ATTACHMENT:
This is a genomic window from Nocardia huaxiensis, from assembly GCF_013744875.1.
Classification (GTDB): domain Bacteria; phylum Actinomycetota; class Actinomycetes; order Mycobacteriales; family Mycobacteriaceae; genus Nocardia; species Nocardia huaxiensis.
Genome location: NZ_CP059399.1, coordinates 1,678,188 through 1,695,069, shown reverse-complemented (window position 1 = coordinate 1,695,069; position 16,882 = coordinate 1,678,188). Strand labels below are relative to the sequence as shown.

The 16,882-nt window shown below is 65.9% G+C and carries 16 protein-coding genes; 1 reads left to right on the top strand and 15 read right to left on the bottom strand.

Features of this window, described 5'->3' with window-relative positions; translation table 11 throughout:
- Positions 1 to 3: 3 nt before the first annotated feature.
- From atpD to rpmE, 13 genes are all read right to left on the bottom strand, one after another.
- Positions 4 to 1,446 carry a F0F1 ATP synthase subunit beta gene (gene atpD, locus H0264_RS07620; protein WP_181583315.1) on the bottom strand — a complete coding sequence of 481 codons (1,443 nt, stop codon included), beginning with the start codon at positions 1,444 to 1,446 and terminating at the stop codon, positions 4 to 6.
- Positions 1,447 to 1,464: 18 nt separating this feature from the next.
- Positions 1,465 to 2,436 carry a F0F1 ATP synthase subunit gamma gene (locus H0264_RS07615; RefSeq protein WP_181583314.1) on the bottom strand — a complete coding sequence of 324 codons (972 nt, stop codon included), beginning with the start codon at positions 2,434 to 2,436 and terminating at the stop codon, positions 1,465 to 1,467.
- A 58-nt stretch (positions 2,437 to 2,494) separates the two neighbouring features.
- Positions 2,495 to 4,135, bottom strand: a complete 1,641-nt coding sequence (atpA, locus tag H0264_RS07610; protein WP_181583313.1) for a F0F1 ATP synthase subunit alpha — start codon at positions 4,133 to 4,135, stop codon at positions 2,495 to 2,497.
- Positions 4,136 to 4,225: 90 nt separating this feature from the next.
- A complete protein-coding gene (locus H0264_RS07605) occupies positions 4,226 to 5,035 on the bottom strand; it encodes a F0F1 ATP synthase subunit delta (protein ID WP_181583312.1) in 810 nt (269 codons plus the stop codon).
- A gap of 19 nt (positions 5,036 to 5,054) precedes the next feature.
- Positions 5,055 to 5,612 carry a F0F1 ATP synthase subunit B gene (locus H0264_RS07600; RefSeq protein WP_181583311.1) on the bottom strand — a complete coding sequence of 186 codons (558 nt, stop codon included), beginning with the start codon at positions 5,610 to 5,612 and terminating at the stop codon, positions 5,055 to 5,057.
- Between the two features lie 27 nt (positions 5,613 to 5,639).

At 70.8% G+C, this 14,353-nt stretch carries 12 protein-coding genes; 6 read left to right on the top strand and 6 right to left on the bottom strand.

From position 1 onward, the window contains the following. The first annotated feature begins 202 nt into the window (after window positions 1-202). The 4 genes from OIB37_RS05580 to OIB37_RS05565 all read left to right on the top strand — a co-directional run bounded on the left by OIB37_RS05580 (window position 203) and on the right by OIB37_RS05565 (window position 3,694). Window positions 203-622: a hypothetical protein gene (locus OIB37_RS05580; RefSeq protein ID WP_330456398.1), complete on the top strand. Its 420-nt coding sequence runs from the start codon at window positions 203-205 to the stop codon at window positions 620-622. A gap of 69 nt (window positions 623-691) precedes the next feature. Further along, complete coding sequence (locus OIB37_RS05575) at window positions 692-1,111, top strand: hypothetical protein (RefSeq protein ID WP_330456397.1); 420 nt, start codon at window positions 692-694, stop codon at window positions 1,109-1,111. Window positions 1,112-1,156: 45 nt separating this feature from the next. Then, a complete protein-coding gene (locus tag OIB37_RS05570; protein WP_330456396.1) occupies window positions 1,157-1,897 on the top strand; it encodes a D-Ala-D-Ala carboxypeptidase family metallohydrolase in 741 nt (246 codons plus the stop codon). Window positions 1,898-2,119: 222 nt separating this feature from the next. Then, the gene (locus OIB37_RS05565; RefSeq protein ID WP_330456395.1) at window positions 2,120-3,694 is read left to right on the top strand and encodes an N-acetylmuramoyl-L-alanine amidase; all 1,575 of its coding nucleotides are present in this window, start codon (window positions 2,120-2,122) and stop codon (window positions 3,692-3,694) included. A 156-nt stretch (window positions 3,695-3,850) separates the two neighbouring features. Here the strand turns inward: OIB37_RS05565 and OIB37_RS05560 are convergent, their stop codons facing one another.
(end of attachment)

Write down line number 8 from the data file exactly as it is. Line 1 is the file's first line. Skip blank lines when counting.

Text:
- Positions 4 to 1,446 carry a F0F1 ATP synthase subunit beta gene (gene atpD, locus H0264_RS07620; protein WP_181583315.1) on the bottom strand — a complete coding sequence of 481 codons (1,443 nt, stop codon included), beginning with the start codon at positions 1,444 to 1,446 and terminating at the stop codon, positions 4 to 6.